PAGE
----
I am looking at some code and have a couple ( few ) questions

1) What does CDQ do?

2) What does IDIV ECX do?

These are my main problems. Also does anybody know of a good resource that you can search for an explanation of a opcode?

I haven't tried searching the board or google ... yet, I just thought that searching for these would just bring up more confusing code.

Thanks for any help,

gorshing

1) What does CDQ do?

2) What does IDIV ECX do?

These are my main problems. Also does anybody know of a good resource that you can search for an explanation of a opcode?

I haven't tried searching the board or google ... yet, I just thought that searching for these would just bring up more confusing code.

Thanks for any help,

gorshing

CDQ - Convert Double to Quad (386+)

Usage: CDQ

Modifies flags: None

Converts signed DWORD in EAX to a signed quad word in EDX:EAX by extending the high order bit of EAX throughout EDX

-----

IDIV - Signed Integer Division

Usage: IDIV src

Modifies flags: (AF,CF,OF,PF,SF,ZF undefined)

Signed binary division of accumulator by source. If source is a byte value, AX is divided by "src" and the quotient is stored in AL and the remainder in AH. If source is a word value, DX:AX is divided by "src", and the quotient is stored in AL and the remainder in DX.

Usage: CDQ

Modifies flags: None

Converts signed DWORD in EAX to a signed quad word in EDX:EAX by extending the high order bit of EAX throughout EDX

-----

IDIV - Signed Integer Division

Usage: IDIV src

Modifies flags: (AF,CF,OF,PF,SF,ZF undefined)

Signed binary division of accumulator by source. If source is a byte value, AX is divided by "src" and the quotient is stored in AL and the remainder in AH. If source is a word value, DX:AX is divided by "src", and the quotient is stored in AL and the remainder in DX.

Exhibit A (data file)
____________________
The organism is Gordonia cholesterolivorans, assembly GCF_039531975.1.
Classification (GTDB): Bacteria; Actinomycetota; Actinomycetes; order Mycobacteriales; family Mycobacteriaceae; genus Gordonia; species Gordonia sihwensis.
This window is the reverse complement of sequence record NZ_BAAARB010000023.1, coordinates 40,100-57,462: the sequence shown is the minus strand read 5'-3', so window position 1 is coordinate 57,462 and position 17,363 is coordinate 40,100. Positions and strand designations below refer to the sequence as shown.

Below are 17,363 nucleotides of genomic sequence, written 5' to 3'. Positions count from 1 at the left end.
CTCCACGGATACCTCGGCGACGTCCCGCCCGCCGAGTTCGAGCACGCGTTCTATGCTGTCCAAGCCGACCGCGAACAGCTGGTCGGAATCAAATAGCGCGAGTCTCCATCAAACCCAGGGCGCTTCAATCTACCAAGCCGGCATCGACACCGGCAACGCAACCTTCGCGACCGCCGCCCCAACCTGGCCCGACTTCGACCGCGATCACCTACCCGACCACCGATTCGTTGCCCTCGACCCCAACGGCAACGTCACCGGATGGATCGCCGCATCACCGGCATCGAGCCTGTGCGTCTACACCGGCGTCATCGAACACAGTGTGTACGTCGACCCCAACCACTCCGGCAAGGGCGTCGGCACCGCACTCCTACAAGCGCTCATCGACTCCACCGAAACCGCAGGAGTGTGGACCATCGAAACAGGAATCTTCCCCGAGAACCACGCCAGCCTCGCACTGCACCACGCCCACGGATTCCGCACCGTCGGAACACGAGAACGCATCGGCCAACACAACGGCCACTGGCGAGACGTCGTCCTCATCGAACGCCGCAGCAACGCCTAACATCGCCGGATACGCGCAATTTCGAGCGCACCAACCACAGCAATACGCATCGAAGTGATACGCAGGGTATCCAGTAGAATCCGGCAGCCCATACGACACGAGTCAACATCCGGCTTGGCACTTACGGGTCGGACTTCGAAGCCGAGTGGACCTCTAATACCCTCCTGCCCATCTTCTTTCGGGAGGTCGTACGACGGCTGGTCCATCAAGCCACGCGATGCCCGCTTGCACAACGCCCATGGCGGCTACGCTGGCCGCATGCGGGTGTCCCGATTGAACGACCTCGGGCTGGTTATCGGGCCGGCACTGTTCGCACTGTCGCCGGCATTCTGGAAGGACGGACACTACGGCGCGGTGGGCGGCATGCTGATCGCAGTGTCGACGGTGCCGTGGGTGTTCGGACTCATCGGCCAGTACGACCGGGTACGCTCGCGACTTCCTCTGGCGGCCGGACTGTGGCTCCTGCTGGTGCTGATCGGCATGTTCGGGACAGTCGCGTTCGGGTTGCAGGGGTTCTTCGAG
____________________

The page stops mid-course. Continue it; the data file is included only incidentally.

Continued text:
And for (I)DIV, if src is a DWORD (as it world be using ECX), the 64 bit value in EDX:EAX is divided by src, with the quotient placed in EAX and the remainder in EDX.

MASM32 comes with a quick opcode ref. Otherwise, tons of info on the Intel site. :)

MASM32 comes with a quick opcode ref. Otherwise, tons of info on the Intel site. :)

1 lea esi, offset name ; name is "chad"

2 movsx eax, byte ptr ; ebx is a counter( 0 the first time through ), so looking at c first

3 cdq

4 idiv ecx ; contains 0Ah

So the cdq statement puts all zero's in EDX, correct? Since 'c' is only 63h, it wouldn't be signed

If I am just messing around with characters, nothing binary, hy mess with all these signed opcodes? Isn't positive numbers most significant bit 0 and negitive numbers most significant bit 1 ( granted that the number is within the range, since 63h fits within the 32bit range it's most significant bit is 0 )

So if I divide by 0Ah, then 63h( 'c' ) / Ah, that would put 9 in eax and 9 in edx -- 99/10

I'm looking at somebody elses code and these are the only statements that are confusing me. :(

Thanks again,

gorshing

PS - I apologize for taking baby steps, but I have having a hard time with this, thanks

2 movsx eax, byte ptr ; ebx is a counter( 0 the first time through ), so looking at c first

3 cdq

4 idiv ecx ; contains 0Ah

So the cdq statement puts all zero's in EDX, correct? Since 'c' is only 63h, it wouldn't be signed

If I am just messing around with characters, nothing binary, hy mess with all these signed opcodes? Isn't positive numbers most significant bit 0 and negitive numbers most significant bit 1 ( granted that the number is within the range, since 63h fits within the 32bit range it's most significant bit is 0 )

So if I divide by 0Ah, then 63h( 'c' ) / Ah, that would put 9 in eax and 9 in edx -- 99/10

I'm looking at somebody elses code and these are the only statements that are confusing me. :(

Thanks again,

gorshing

PS - I apologize for taking baby steps, but I have having a hard time with this, thanks

So the cdq statement puts all zero's in EDX, correct? Since 'c' is only 63h, it wouldn't be signed

Yes, if it's sign it will be 0FFFFFFFFh.`So if I divide by 0Ah, then 63h( 'c' ) / Ah, that would put 9 in eax and 9 in edx -- 99/10`

Yep.
Instead of using cdq you can use sar edx, 1Fh since on some "older cpus" cdq is slow.

```
mov edx, eax
```

sar edx, 1Fh

Also it's a rule to use cdq or sar when using idiv and use xor edx, edx for div.